Aleteia invites you to a virtual Lenten pilgrimage through Rome’s 42 station churches: one church per day, from February 17 to April 11.
The Basilica of San Clemente is a journey back in time. It’s built on at least three levels: the current one dates back to the 12th century, the ancient basilica dates back to the 4th century, and it in turn was built on the ruins of Roman buildings of the 1st century.
The basilica holds the remains of the fourth pope, St. Clement (92-101). According to tradition, Clement was condemned to forced labor in Crimea, where he suffered martyrdom: He was thrown into the Sea of Azov with an anchor around his neck. Shortly afterwards, the waters miraculously receded, revealing a tomb built by angels, who had given Clement a proper burial.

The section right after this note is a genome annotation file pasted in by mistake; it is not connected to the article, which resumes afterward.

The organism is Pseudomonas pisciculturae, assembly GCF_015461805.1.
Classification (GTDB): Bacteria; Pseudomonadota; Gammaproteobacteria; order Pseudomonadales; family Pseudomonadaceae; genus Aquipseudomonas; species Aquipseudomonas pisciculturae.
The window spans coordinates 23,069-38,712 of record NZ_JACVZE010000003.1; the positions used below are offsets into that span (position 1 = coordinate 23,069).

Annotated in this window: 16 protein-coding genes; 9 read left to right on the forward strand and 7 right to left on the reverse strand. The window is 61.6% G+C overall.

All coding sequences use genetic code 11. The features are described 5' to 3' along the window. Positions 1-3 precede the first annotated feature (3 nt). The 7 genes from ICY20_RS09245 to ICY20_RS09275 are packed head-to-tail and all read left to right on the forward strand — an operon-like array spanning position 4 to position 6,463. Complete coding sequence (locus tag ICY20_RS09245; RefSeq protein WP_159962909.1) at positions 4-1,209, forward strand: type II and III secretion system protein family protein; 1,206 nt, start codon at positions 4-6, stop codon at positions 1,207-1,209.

Since then, once a year the sea receded, uncovering the tomb. On one of these occasions—according to the legend—a child was swallowed by the water and was found a year later, safe, in the tomb of St. Clement.
The mortal remains of the pope were found and brought to Rome in the 9th century by Sts. Cyril and Methodius, the brothers who evangelized the Slavic peoples. Cyril himself is said to be buried here in this church.
The basilica is dominated by the apsidal mosaic (12th century): the Cross is depicted as the tree of life, from which flow the waters of salvation and which extends its branches in time and space.
Be merciful,just as your Fatheris merciful.(Lk 6:36)
* In collaboration with the Office for Social Communications of the Vicariate of Rome.
Call on these two saints to improve the mother-daughter relationship